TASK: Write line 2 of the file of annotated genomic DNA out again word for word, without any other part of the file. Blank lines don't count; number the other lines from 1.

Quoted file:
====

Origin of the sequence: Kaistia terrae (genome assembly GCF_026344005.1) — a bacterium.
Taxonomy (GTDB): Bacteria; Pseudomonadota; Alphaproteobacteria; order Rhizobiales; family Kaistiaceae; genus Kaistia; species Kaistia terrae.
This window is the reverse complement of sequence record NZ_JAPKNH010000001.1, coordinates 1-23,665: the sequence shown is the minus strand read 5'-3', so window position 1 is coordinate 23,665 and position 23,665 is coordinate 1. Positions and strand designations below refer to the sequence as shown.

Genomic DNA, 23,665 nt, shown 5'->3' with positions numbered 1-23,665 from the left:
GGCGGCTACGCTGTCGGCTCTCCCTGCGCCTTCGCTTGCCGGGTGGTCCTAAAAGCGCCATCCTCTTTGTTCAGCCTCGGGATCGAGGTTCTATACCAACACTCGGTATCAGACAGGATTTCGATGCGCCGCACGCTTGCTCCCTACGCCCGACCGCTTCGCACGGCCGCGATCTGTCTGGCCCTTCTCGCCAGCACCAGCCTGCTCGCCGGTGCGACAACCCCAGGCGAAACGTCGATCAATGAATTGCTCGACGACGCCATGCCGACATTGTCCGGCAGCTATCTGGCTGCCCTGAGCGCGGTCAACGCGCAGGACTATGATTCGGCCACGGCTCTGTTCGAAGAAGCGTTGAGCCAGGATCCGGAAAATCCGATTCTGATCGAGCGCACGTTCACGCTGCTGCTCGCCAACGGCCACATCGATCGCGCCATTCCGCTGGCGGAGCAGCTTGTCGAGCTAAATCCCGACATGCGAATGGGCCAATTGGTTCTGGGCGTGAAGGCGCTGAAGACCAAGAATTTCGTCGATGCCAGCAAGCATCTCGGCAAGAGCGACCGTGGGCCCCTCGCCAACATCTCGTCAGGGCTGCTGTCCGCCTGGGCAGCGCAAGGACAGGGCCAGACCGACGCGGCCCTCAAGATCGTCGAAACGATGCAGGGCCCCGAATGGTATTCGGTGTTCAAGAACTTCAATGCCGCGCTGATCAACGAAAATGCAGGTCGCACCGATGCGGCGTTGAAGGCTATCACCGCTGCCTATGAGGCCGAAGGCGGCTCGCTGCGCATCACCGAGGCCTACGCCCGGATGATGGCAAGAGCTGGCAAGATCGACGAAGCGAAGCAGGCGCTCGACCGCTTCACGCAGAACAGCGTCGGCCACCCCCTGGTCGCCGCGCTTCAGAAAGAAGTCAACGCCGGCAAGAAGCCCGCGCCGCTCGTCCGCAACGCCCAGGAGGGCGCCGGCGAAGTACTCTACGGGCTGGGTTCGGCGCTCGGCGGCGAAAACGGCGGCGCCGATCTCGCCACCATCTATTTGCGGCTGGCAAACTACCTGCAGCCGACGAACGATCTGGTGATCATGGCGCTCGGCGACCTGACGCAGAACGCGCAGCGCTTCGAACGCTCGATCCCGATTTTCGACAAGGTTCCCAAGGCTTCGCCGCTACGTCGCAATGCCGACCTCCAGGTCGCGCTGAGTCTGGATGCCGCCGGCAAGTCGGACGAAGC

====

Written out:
Taxonomy (GTDB): Bacteria; Pseudomonadota; Alphaproteobacteria; order Rhizobiales; family Kaistiaceae; genus Kaistia; species Kaistia terrae.